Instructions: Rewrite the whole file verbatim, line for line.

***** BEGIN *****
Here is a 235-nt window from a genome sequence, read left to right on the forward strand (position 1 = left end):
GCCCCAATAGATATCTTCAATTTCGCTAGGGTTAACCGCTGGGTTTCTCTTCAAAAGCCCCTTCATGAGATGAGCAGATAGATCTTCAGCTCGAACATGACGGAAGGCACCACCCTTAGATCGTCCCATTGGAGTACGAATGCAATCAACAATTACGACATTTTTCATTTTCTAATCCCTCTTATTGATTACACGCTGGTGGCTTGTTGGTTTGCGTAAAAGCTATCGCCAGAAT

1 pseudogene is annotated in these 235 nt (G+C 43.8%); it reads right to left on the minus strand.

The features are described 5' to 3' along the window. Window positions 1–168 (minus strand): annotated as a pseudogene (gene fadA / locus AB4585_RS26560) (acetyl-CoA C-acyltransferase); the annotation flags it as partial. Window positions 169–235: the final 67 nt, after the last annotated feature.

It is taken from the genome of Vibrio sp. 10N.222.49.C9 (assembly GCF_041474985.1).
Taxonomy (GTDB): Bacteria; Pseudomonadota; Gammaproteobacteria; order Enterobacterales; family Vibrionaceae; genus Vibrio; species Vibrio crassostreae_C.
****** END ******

Here is a 235-nt window from a genome sequence, read left to right on the forward strand (position 1 = left end):
GCCCCAATAGATATCTTCAATTTCGCTAGGGTTAACCGCTGGGTTTCTCTTCAAAAGCCCCTTCATGAGATGAGCAGATAGATCTTCAGCTCGAACATGACGGAAGGCACCACCCTTAGATCGTCCCATTGGAGTACGAATGCAATCAACAATTACGACATTTTTCATTTTCTAATCCCTCTTATTGATTACACGCTGGTGGCTTGTTGGTTTGCGTAAAAGCTATCGCCAGAAT

1 pseudogene is annotated in these 235 nt (G+C 43.8%); it reads right to left on the minus strand.

The features are described 5' to 3' along the window. Window positions 1–168 (minus strand): annotated as a pseudogene (gene fadA / locus AB4585_RS26560) (acetyl-CoA C-acyltransferase); the annotation flags it as partial. Window positions 169–235: the final 67 nt, after the last annotated feature.

It is taken from the genome of Vibrio sp. 10N.222.49.C9 (assembly GCF_041474985.1).
Taxonomy (GTDB): Bacteria; Pseudomonadota; Gammaproteobacteria; order Enterobacterales; family Vibrionaceae; genus Vibrio; species Vibrio crassostreae_C.